While the origins of rice cultivation are found mainly in Asia, today, this grain crop is a staple in most households around the world. On this page, you'll get to explore the similarities in countries previously colonized by Spain through a single ingredient: rice. Just as the Spanish came to a so-called "new world," these U.S. immigrants share their family recipes, along with their story.
Rice History Lesson
Rice was first domesticated in China near the Yangtze River around 10,000 years ago, according to Ricepedia.org . It was traded amongst the Arabs in the Middle East with the Indians. During the Age of Exploration, the Moors brought rice cultivation practices to Europe through the Iberian Peninsula (Spain and Portugal) in the 10th Century. Those practices later expanded to the rest of Latin America and the Caribbean during the Spanish Colonization.
The Sierra Club does note that Native Americans had been harvesting wild rice before colonial times, but the conquistadors were the ones who implemented the cultivation of the crops. Wild rice is a completely different species from cultivated rice (Oryza sativa) and there are many varieties of both.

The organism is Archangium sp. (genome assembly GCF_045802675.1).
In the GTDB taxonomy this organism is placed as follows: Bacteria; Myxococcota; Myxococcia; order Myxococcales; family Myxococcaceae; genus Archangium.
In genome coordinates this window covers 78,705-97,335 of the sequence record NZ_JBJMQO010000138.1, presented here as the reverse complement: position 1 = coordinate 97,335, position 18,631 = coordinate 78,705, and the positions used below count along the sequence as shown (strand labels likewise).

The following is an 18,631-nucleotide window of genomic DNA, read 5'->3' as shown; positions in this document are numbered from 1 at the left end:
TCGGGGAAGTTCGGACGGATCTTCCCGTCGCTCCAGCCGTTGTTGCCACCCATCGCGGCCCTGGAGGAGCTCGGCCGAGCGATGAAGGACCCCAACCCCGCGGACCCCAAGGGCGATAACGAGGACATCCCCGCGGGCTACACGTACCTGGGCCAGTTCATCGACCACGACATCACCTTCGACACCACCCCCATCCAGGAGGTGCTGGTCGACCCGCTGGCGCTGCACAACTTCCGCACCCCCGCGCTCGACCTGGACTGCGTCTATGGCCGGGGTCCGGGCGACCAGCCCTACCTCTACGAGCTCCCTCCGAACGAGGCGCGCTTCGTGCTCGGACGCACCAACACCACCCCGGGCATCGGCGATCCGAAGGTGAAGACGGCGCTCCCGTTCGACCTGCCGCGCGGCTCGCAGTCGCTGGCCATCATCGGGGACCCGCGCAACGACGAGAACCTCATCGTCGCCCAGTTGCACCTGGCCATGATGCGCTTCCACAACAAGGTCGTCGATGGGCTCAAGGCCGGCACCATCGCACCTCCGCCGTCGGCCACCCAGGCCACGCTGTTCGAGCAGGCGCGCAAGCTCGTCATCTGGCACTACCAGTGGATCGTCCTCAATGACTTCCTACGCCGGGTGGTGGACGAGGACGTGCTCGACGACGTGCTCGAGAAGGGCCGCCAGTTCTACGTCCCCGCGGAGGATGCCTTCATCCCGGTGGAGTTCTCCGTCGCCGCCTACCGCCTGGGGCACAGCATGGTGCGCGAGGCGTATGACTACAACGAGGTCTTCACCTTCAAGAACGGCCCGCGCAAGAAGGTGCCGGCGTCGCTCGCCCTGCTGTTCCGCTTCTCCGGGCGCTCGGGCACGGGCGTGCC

While rice is only grown and exported in certain countries, it's consumed in every part of the world ( except Antarctica ).
Like in most countries, rice serves as a main source of nutrients. And while it feeds billions of people every day, there are many ways to eat it. Passionate foodies from Spanish influenced countries share the recipes for rice dishes of their region.
If you hover your curser over the map below you can see what rice dish each highlighted country makes. If you're on a mobile device, click on one of the countries in yellow to visit that section.